Blogging museums & archives: Why blogging does not need to be a waste of time


On the occasion of the two-year’s birthday of their blog the German archives in the county of Siegen-Wittgenstein started a so-called “blog-parade” and asked other bloggers to come with their ideas why archives should write blogs. I want to discuss the subject a bit broader, because I think the same reasons apply to museums and galleries, too.

During the workshop eCult workshop in January 2014 in Hamburg I had interesting Twitter discussions with @WWecker, @nat_merkel and @Blickeinsatz. – Here I want to use some quotes to illustrate my points.

Opening the archives for a digital audience

There are many interesting blogs, written and / or published by museums and archives out there. I have seen blogs that tell work-related stories from behind the scenes (like the Danish open air museum Den Gamle By’s blog, where you for example can read about the work behind cleaning old candelabra).

At the same time there are blogs that mainly promote the museum’s or archive’s latest news, exhibitions and events (e.g. Grassi Museum Leipzig and also archives in the county of Siegen-Wittgenstein). Especially I like those doing interviews with artists and background stories, e.g. German Kunsthalle Bremen.

@MH_TextWeb:@nat_merkel Geschichte bot schon immer spannenden Stoff für Romane, Filme, Blogs – das kann museale Forschung auch! #eCD” Jaa!! — WW (@WWecker) 21. Januar 2014

Other blogs mainly focus on timeless historical stories, related to research work and collection (e.g. German Museum Burg Posterstein).

Sometimes it can be good to start a separate blog on a long-term museum project, like an archaeological excavation (seen at Danish Moesgaard Museum, the last post dates may 2011). – However, I think such “project blogs” should be continued in other ways after finishing the long-term project, instead of just dropping the readers (and all the work which probably was needed to establish the blog).

Blogging in the name of historical persons

Another approach is to tell stories from the past through the voice of a (possibly fictive) historical person – seen at the Danish Nationalmuseum in Copenhagen, where a scullery-maid describes her daily life in letters to her mother; and from time to time she adds historical recipes as well.

In Altenburg wird das Thüringer Themenjahr Reformation und Politik mit zwei Ausstellungen, einer App und einem Blog für den Reformator Georg Spalatin begangen.

In German Altenburg a blog, written by Luther’s good friend Spalatin, accompanies two exhibitions on reformation and politics.

The town archive in German Speyer published in 2012 original hand-written pages from the farmer Johann Michael Beutelspacher 1795-1821, which authentically illustrate normal people’s daily life in this time.

In German Altenburg 2014 two exhibitions on the reformation and politics are going to be accompanied by a blog, “written” by Martin Luther’s good friend Georg Spalatin (accompanied by a Facebook page). The archives in Speyer are starting a blog “Erinnern in Speyer 1933-1945” right now, that accompanies a series of events.

Why blogging?

Screenshot des Küchenmädchen-Blogs des dänischen Nationalmuseums, das in ihren Briefen ihr Leben im Jahr 1914 schildert - das Jahr, in dem der erste Weltkrieg ausbrach.

Screenshot of the blog of Danish National Museum, where a scullery maid writes fictive letters in the year 1914 – the year, where World War I started..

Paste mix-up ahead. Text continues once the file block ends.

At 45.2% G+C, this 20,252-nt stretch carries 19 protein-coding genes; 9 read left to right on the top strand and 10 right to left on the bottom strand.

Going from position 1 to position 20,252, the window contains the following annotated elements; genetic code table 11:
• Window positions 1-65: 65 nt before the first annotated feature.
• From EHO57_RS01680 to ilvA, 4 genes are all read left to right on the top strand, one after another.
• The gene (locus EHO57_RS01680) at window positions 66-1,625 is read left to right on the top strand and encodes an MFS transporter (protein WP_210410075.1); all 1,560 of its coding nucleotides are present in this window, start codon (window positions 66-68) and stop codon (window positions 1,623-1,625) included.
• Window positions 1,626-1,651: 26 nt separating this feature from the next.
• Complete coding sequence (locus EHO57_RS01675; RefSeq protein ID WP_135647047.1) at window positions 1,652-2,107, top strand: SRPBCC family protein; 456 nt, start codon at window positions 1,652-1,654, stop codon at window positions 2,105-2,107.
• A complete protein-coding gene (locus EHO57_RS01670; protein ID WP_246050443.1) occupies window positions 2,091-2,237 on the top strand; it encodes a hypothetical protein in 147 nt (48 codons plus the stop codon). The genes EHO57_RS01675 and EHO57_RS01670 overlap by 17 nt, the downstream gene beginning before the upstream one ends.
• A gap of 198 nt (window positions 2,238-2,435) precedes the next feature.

Two of the main functions of museums and archives is to conserve and share knowledge. Who says, that this has to be exclusively offline? With the help of blogs, museums and archives can get a broader audience and share their knowledge on history. At the same time, there is a chance to generate more “offline” visitors, as well, and to sell more catalogues and books via internet (as Museum Burg Posterstein lately pointed out in an interview). The archive of Speyer has good experiences with getting more attention of local newspapers through their blog.

@MH_TextWeb @WWecker Wissensvermittlung sollte nich auf die Ausstellungen und Kataloge reduziert bleiben. #eCD #Museen #storytelling  — Michael Merkel (@nat_merkel) 21. Januar 2014

Many good reasons for museums to be active in the WWW gives Sebastian Hartmann in his blog “Museum & Social Media” (in German).

Have a concept, have a style

@MH_TextWeb @WWecker ich denke – #storytelling ist das Schlagwort was die wenigsten FachWissenschaftler beherrschen… — Michael Merkel (@nat_merkel) 21. Januar 2014

When archives or museums want to start blogging, it is important to have a concrete concept and to know, what to write about to which audience. Probably it would be good to focus on specific subjects or give them different categories (e.g. news, history, exhibitions, …). Blog posts should be nicely – rather journalistically than scientifically – written and telling interesting stories. Furthermore I think it is important to tell the audience, who actually is blogging (a good example: Historisches Museum Frankfurt). If you can, host the blog on the museum’s or archive’s webpage to generate more traffic. If this is not possible, remember to link clearly to the web page.

And last but not least: Communicate! Blogs should not be seen as one-way-channels. That is why it is important to answer comments quickly, discuss posts in social media channels and eventually take part in blog actions like blog parades.

Good lists over museum blogs:

German museum blogs: Kultur – Museo – Talk
Danish museum blogs: Martins Museumsblog

I didn’t find lists of archive blogs, so I started my own list with blogging museums, archives and libraries on Twitter

Please leave a comment if you know some more lists!

(last edited: January 27th 2014)

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